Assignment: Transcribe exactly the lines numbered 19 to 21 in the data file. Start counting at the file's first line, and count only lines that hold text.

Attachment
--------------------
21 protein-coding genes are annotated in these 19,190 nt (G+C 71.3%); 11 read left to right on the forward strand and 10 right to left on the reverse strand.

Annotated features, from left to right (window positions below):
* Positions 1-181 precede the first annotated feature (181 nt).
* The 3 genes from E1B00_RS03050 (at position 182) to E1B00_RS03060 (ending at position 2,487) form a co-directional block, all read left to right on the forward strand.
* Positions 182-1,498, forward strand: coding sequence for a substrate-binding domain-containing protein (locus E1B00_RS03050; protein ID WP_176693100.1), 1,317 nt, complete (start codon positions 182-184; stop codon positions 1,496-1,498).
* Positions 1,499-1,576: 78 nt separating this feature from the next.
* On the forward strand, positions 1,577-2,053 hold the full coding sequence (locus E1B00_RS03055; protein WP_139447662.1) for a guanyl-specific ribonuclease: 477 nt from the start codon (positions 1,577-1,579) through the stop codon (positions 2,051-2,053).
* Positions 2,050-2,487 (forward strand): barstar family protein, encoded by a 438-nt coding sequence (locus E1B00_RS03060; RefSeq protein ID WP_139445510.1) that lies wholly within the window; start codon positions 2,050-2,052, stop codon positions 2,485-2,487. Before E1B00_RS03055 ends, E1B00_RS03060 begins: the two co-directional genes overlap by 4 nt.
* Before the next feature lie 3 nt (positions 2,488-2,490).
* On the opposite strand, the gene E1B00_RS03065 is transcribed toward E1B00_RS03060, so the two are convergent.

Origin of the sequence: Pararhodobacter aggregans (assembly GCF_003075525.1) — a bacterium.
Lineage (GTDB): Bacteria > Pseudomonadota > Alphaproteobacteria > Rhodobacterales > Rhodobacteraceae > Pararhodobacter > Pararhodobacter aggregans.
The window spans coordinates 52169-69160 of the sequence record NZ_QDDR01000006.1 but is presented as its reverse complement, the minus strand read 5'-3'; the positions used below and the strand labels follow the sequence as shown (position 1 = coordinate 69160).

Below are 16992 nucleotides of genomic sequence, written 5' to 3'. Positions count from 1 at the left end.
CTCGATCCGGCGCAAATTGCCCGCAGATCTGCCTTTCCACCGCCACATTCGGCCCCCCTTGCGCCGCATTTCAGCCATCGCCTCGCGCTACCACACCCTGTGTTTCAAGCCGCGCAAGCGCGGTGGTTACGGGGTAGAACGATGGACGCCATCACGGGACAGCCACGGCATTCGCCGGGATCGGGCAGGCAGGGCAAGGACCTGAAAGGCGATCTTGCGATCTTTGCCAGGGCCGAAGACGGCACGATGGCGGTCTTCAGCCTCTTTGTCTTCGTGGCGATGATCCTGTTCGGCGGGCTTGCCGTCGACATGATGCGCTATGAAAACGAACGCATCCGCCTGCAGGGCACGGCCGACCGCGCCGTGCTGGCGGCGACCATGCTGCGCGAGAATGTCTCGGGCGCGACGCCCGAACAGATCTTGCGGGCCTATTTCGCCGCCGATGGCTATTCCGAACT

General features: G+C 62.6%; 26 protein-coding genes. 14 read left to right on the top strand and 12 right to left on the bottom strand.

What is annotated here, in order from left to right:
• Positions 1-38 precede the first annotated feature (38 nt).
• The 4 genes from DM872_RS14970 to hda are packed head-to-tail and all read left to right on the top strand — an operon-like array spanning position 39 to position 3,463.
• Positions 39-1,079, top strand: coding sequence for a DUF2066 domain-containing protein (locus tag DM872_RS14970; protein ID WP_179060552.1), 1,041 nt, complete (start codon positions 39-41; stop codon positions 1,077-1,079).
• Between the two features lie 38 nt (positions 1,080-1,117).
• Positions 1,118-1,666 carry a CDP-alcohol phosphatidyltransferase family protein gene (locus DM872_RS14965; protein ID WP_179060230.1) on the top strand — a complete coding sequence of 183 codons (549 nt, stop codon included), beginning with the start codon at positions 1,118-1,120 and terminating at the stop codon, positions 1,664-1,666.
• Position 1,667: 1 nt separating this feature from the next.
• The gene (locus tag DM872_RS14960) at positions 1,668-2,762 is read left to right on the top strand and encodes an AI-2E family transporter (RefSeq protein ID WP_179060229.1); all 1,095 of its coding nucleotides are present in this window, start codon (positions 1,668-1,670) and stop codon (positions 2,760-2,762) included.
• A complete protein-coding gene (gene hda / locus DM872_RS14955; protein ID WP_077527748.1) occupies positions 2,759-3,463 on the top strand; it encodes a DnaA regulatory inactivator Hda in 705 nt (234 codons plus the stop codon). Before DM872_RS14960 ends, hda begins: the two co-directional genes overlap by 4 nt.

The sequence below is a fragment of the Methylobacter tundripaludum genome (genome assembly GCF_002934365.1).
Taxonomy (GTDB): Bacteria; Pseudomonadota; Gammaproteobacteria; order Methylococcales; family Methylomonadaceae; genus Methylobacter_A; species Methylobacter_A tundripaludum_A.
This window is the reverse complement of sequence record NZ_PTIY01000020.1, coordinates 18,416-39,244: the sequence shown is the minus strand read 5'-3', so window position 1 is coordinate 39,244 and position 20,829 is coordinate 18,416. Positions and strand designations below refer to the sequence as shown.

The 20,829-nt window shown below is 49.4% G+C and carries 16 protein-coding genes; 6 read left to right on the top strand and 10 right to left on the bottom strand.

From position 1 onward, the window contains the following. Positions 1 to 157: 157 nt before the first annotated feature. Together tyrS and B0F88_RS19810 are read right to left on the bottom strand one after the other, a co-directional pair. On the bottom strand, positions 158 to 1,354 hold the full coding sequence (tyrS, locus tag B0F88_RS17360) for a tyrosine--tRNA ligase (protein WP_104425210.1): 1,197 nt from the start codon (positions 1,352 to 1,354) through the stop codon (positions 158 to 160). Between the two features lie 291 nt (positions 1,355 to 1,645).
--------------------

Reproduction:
• The 4 genes from DM872_RS14970 to hda are packed head-to-tail and all read left to right on the top strand — an operon-like array spanning position 39 to position 3,463.
• Positions 39-1,079, top strand: coding sequence for a DUF2066 domain-containing protein (locus tag DM872_RS14970; protein ID WP_179060552.1), 1,041 nt, complete (start codon positions 39-41; stop codon positions 1,077-1,079).
• Between the two features lie 38 nt (positions 1,080-1,117).